Exploring GateOne Browser SSH terminal

I came across a program called Gate One by LiftOff Software that
just amazed me. This is an open-source, web-based ssh terminal. It is
capable of multiple users, sessions, and bookmarks. I’ve tried a number
of AJAX terminals or Java applet based ones in the past. The javascript
ones usually did not have very good terminal emulation, while the Java
apps worked, but worked just like a local desktop app (making it’s own
connection to port 22). Gate One uses WebSockets, allowing for full
duplex communication through your web browser over the same port 80 or
443 used to serve up the web page.

Installation

Gate One is a python application using the Tornado framework. As
such, at runs independently of an existing web server and handles
connections from browsers internally. If you already have a web server
running on your system, you will need to tell Gate One to use a
different IP or a different port.

Installation using pre-built binaries or the source is fairly
straightforward and detailed in the documentation.

The installer creates a directory of /opt/gateone and places all
necessary files there. You can run it by changing to that directory and
running gateone.py as root.

[email protected]:/opt/gateone$ sudo ./gateone.py
[W 120801 13:52:06 terminal:166] Could not import the Python Imaging Library (PIL) so images will not be displayed in the terminal
[W 120801 13:52:06 gateone:2232] dtach command not found.  dtach support has been disabled.
[I 120801 13:52:06 gateone:1800] No authentication method configured. All users will be ANONYMOUS
[I 120801 13:52:06 gateone:1876] Loaded plugins: bookmarks, help, logging, logging_plugin, notice, playback, ssh
[I 120801 13:52:06 gateone:2329] Listening on https://*:443/

At this point, gateone is running in the foreground and you can view as
connections occur and any errors. Pressing Ctrl If you conect to gateone
using your webbrowser, you are logged in as user ANONYMOUS and can
connect to any ssh host, either localhost or something remote.

If you edit /opt/gateone/server.conf, you can change authentication to
“pam” or “google”. Using pam will perform a Basic HTTP style
authenication requiring a system-level username and password. Using
google will log you in with your google account. Both of these “just
work” without complicated setup.

Running as a Non-Root

Before I put something like this in production, I wanted to apply some
additional security. First off, I want to see if I can get this to run
as a non-root user.

Since gateone ran as root user initially, it has files owned by rootOnly UID 0 can open ports below 1024.gateone may need permission to write to system directories

To solve the first one, I chowned the /opt/gateone directory to my
username. In the future, I’ll want to run it under its own user, but
I’ll use mine for now for simplicity. To solve the second and third, I
edited server.conf.

[email protected]:/opt/gateone$ sudo chown -R johnh:johnh .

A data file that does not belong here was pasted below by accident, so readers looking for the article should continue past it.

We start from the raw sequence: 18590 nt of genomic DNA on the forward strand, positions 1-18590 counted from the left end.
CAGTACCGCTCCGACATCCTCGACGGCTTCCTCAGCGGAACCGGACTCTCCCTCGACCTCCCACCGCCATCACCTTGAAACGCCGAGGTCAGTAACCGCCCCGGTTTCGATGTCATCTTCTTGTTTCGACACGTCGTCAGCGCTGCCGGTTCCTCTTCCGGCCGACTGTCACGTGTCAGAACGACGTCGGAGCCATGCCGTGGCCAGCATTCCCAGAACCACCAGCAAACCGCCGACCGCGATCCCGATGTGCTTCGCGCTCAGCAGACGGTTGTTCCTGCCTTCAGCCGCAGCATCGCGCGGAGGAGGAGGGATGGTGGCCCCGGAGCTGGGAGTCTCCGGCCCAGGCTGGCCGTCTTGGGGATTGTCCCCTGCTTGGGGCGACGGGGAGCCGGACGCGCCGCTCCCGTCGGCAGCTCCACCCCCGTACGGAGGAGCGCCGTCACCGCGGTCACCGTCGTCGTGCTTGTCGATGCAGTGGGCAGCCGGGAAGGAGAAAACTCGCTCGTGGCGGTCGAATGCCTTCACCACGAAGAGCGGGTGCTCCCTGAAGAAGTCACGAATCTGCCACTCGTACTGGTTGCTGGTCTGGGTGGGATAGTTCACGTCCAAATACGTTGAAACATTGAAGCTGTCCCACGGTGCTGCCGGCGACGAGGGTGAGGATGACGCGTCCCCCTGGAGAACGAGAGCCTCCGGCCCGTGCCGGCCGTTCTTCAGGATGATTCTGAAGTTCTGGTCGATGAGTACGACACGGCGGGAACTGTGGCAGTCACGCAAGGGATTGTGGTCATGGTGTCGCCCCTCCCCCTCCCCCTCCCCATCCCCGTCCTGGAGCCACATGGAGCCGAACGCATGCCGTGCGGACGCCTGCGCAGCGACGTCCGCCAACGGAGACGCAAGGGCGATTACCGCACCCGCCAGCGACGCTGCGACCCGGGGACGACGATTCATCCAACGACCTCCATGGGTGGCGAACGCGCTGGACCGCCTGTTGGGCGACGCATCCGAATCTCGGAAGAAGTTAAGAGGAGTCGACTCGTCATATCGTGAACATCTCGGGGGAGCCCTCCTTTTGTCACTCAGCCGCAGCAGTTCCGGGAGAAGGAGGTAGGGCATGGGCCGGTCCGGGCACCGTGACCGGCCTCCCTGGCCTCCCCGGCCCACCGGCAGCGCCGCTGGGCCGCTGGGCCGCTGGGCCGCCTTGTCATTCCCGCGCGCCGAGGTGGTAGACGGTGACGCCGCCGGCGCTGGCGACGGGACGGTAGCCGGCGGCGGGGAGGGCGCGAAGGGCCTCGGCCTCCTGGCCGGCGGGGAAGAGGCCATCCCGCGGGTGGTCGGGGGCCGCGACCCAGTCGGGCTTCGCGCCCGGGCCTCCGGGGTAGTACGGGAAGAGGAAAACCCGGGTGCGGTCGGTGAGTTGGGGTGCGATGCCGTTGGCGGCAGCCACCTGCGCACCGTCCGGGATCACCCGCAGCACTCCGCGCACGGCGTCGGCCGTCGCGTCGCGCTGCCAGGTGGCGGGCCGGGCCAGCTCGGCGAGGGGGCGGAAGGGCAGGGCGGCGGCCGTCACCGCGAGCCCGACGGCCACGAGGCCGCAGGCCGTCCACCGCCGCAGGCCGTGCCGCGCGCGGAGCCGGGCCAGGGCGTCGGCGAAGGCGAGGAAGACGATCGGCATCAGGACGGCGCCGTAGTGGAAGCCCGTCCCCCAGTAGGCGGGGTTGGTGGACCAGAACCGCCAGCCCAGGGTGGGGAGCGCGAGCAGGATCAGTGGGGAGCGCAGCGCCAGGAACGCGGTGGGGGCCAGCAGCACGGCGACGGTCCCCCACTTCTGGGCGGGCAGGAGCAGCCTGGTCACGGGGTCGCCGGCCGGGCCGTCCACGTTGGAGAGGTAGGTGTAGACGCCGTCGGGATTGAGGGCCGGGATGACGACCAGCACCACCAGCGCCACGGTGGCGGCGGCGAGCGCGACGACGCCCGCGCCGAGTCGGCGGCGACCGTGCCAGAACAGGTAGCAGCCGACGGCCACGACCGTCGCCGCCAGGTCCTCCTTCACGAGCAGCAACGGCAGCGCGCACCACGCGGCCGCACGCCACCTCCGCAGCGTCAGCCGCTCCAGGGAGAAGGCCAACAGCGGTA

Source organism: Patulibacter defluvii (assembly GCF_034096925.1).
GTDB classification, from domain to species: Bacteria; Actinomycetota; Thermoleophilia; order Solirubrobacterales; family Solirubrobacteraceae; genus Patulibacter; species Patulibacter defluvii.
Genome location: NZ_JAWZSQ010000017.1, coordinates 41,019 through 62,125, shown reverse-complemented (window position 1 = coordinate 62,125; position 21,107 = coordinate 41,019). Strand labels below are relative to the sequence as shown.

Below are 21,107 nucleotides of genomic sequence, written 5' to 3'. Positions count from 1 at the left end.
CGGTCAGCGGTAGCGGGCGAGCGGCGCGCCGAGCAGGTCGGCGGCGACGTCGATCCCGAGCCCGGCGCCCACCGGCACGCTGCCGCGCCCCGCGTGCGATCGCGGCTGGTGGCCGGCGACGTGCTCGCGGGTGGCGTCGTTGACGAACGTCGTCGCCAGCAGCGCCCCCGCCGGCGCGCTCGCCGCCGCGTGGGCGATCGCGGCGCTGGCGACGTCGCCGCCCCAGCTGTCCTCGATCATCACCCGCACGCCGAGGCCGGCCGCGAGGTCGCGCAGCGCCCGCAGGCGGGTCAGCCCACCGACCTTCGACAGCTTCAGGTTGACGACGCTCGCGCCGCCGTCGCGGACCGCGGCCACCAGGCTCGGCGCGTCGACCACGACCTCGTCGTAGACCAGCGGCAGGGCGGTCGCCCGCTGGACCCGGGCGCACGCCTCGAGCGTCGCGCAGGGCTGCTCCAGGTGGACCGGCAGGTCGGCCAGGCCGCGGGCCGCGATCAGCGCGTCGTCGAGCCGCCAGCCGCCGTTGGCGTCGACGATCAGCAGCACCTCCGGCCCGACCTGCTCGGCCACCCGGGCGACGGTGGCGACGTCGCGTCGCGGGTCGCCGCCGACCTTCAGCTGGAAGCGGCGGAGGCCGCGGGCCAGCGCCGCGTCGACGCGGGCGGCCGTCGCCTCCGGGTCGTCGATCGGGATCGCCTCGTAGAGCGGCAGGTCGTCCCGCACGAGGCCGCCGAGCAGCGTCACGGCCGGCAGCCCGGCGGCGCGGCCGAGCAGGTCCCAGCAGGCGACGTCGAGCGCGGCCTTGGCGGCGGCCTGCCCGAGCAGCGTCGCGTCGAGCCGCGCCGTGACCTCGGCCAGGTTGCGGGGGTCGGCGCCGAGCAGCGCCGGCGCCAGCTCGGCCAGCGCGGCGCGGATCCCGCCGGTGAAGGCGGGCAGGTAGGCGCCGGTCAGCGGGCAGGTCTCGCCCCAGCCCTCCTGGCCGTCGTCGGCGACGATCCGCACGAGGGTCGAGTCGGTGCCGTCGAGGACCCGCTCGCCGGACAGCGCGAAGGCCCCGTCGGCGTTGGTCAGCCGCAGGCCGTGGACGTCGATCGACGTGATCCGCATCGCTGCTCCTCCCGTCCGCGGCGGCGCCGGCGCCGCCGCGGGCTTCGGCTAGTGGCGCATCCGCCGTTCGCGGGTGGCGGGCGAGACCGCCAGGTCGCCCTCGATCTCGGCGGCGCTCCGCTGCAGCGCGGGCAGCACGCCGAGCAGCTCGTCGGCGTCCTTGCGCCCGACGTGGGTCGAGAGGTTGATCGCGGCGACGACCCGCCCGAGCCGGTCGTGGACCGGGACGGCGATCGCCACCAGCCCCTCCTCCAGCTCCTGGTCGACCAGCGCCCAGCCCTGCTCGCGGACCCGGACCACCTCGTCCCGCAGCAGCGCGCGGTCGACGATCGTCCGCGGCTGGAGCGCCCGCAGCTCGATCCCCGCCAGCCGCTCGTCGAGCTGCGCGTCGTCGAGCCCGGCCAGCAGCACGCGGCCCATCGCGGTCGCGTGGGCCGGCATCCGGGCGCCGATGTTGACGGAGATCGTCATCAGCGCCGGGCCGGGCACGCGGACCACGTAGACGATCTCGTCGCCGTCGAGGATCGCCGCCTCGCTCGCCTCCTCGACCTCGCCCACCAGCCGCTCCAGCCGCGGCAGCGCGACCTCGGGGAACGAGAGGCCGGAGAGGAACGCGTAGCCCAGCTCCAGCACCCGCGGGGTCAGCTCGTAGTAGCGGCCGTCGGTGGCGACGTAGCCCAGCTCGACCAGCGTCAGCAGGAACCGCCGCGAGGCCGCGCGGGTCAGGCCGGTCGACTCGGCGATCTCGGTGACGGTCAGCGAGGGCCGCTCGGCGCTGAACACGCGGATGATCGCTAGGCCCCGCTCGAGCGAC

[email protected]:/opt/gateone$ vi server.conf# change/add the following lines appropriatelyport = 2443session_dir = "/opt/gateone/tmp/gateone"pid_file = "/opt/gateone/tmp/gateone.pid"uid = 1000gid = 1000
[email protected]:/opt/gateone$ ./gateone.py
[W 120801 14:06:01 terminal:166] Could not import the Python Imaging Library (PIL) so images will not be displayed in the terminal
[W 120801 14:06:01 gateone:2232] dtach command not found.  dtach support has been disabled.
[I 120801 14:06:01 gateone:1802] No authentication method configured. All users will be ANONYMOUS
[I 120801 14:06:01 gateone:1876] Loaded plugins: bookmarks, help, logging, logging_plugin, notice, playback, ssh
[I 120801 14:06:01 gateone:2329] Listening on https://*:2443/

Authentication

Running as a lower uid, you can use authentication of None or “google”
without issue. If you use “pam”, you discover you can only login with
the username that gateone is running under. If you are the only intended
user of the service, this may not be an issue. But if you want to allow
other users, this becomes an issue. If you are fine with running as root
or using Google as your authentication provider, you can ignore this
next step.

Fortunately, pam is highly configurable. You aren’t required to
authenticate against shadow passwords. You can also authenticate against
db4 files with pam_userdb, msyql, or even htpasswd files. To start off,
I’m going to use htpasswd files. Note that Ubuntu doesn’t provide
pam_pwdfile.so by default. You need to install libpam-pwdfile (“sudo
apt-get install libpam-pwdfile”).

Note – in testing, I discovered gateone uses Crypt encryption while htpasswd defaults to MD5. Use -d to switch to crypt encryption.

[email protected]:/opt/gateone$ htpasswd -c -d users.passwd user1
New password:
Re-type new password:
Adding password for user user1
[email protected]:/opt/gateone$ cat users.passwd
user1:KKEPyZtUf9sadf9

Create a pam module called gateone under /etc/pam.d

[email protected]:/opt/gateone$ cat /etc/pam.d/gateone
#%PAM-1.0
# Login using a htpasswd file
@include common-sessionauth